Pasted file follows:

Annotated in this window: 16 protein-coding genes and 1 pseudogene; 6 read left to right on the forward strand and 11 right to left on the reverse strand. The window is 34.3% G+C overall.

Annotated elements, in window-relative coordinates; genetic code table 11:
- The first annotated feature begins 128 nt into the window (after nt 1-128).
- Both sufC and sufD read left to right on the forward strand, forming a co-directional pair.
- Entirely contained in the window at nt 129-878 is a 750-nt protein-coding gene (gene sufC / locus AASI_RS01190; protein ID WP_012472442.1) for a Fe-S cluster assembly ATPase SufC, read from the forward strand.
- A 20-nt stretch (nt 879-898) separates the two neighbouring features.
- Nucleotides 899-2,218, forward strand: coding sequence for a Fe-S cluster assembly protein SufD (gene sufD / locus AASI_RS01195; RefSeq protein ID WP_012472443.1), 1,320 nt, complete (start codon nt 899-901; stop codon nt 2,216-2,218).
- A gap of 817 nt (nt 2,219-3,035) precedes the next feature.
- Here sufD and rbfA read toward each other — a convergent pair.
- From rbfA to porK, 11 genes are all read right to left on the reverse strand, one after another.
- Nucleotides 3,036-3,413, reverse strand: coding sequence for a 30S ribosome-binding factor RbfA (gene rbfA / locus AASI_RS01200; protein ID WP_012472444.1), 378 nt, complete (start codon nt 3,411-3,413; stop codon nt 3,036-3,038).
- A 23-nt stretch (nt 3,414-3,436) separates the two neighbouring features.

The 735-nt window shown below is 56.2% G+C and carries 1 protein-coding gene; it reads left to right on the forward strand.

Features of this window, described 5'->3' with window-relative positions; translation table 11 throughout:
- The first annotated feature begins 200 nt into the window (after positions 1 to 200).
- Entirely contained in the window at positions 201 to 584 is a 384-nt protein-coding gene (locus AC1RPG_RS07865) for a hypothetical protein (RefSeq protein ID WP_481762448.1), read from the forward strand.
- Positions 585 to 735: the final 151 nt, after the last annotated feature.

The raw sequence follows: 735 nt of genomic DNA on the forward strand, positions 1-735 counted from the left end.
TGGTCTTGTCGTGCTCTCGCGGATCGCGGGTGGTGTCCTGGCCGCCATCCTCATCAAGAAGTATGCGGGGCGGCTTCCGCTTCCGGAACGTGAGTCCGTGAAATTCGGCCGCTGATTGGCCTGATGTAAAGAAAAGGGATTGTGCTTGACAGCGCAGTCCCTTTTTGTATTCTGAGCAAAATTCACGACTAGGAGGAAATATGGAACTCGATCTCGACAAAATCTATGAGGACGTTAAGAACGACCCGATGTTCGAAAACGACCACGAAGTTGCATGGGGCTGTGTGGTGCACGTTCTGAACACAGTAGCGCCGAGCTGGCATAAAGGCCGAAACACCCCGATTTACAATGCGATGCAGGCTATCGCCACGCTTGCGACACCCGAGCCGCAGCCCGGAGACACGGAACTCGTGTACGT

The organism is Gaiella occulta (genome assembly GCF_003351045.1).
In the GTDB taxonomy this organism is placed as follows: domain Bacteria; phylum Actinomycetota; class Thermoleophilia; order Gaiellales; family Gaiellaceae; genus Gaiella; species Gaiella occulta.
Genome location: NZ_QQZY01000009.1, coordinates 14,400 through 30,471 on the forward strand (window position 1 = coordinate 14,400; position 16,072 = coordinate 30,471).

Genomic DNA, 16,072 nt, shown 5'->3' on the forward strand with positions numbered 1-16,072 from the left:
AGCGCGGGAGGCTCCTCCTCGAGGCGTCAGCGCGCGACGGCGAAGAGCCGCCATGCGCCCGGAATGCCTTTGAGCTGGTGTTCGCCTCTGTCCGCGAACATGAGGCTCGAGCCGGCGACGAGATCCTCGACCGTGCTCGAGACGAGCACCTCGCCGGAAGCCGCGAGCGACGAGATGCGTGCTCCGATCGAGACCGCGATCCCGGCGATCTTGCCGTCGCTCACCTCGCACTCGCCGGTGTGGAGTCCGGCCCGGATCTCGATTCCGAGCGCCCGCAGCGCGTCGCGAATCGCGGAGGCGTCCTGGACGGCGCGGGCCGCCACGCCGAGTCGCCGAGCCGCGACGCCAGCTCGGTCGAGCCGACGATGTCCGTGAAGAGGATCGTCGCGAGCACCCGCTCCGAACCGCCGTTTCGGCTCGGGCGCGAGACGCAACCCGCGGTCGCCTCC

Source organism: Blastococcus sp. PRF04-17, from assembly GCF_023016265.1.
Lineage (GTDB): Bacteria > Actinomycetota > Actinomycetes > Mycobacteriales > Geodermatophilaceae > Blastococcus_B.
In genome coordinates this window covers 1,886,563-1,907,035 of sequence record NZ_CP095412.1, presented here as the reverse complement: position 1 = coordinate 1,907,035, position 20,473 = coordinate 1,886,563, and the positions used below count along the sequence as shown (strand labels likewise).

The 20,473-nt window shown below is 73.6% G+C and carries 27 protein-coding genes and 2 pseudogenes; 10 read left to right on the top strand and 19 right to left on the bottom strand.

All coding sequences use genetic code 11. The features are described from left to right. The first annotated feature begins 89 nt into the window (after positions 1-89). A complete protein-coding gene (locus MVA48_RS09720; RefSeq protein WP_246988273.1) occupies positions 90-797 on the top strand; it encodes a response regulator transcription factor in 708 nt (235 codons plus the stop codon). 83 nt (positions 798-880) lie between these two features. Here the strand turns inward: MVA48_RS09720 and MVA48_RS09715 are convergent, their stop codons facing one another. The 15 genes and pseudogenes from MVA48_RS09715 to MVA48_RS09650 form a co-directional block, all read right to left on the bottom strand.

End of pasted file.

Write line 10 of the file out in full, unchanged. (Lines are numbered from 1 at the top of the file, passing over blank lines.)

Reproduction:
- From rbfA to porK, 11 genes are all read right to left on the reverse strand, one after another.